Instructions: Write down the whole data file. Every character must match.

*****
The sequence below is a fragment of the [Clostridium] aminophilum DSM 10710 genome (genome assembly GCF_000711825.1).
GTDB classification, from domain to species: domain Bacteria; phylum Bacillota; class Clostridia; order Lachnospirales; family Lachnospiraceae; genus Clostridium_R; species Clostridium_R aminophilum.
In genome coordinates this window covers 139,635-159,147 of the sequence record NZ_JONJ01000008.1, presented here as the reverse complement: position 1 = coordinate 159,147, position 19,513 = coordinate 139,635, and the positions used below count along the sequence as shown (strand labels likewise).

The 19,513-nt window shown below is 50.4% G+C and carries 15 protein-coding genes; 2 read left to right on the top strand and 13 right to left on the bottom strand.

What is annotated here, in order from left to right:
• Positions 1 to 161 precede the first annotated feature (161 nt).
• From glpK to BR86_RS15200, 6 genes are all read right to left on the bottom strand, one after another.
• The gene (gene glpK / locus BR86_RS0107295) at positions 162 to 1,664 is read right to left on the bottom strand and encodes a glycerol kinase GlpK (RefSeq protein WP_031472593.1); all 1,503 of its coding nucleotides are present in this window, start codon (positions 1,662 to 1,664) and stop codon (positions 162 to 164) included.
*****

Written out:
The sequence below is a fragment of the [Clostridium] aminophilum DSM 10710 genome (genome assembly GCF_000711825.1).
GTDB classification, from domain to species: domain Bacteria; phylum Bacillota; class Clostridia; order Lachnospirales; family Lachnospiraceae; genus Clostridium_R; species Clostridium_R aminophilum.
In genome coordinates this window covers 139,635-159,147 of the sequence record NZ_JONJ01000008.1, presented here as the reverse complement: position 1 = coordinate 159,147, position 19,513 = coordinate 139,635, and the positions used below count along the sequence as shown (strand labels likewise).

The 19,513-nt window shown below is 50.4% G+C and carries 15 protein-coding genes; 2 read left to right on the top strand and 13 right to left on the bottom strand.

What is annotated here, in order from left to right:
• Positions 1 to 161 precede the first annotated feature (161 nt).
• From glpK to BR86_RS15200, 6 genes are all read right to left on the bottom strand, one after another.
• The gene (gene glpK / locus BR86_RS0107295) at positions 162 to 1,664 is read right to left on the bottom strand and encodes a glycerol kinase GlpK (RefSeq protein WP_031472593.1); all 1,503 of its coding nucleotides are present in this window, start codon (positions 1,662 to 1,664) and stop codon (positions 162 to 164) included.